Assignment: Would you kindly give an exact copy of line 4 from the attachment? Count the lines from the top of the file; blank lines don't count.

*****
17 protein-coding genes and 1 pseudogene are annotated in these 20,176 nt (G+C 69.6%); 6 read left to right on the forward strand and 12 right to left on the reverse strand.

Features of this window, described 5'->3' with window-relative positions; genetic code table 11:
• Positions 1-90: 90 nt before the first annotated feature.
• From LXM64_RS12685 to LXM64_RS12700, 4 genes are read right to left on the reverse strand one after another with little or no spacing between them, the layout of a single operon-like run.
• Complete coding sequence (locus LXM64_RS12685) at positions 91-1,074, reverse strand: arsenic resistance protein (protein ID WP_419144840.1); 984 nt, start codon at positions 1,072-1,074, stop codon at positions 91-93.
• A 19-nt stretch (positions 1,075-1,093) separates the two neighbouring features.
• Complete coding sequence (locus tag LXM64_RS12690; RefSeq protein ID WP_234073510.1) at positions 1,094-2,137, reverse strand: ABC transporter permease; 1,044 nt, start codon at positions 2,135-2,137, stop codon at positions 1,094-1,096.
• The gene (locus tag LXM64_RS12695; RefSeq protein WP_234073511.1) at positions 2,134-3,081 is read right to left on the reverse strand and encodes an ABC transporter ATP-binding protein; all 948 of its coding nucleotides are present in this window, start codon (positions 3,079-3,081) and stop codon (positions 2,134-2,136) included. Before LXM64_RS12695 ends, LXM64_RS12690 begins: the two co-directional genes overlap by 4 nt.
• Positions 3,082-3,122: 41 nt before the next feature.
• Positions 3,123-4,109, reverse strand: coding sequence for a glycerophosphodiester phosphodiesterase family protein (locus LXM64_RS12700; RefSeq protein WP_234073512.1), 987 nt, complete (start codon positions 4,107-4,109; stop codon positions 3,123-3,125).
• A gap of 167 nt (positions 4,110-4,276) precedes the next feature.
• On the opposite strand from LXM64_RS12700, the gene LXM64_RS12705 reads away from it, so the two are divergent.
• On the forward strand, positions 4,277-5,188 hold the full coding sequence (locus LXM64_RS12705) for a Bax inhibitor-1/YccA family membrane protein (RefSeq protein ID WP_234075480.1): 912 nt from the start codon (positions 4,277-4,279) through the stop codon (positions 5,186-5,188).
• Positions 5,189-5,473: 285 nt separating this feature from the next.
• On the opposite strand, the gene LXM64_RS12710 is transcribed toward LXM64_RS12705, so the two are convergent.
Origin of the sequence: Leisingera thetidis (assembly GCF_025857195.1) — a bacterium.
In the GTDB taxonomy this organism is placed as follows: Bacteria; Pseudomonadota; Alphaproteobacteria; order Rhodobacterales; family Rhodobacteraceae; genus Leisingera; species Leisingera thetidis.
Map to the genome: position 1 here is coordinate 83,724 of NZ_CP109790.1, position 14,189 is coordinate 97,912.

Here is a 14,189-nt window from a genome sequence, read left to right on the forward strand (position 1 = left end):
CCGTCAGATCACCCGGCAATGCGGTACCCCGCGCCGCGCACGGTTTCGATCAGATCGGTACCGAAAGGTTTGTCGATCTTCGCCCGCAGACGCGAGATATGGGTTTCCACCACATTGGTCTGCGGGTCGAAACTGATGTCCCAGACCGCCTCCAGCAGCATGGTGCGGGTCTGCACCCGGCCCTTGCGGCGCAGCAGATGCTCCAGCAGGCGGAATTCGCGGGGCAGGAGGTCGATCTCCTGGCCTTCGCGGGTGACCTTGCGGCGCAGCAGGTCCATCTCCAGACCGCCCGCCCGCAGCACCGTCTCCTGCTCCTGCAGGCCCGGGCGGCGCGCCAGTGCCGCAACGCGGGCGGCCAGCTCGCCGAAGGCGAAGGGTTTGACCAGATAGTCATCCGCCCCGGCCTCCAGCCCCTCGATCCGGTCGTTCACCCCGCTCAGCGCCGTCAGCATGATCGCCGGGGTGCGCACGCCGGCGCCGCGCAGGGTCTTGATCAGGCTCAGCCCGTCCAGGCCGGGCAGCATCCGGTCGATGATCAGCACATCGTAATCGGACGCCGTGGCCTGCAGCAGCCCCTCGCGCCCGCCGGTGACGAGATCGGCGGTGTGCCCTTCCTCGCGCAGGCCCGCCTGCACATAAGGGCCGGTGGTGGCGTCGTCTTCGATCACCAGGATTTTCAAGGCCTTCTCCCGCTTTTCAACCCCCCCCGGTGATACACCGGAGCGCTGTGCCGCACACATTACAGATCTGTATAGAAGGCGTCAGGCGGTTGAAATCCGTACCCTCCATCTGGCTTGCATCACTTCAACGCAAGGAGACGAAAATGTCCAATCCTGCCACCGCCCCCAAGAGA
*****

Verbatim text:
• From LXM64_RS12685 to LXM64_RS12700, 4 genes are read right to left on the reverse strand one after another with little or no spacing between them, the layout of a single operon-like run.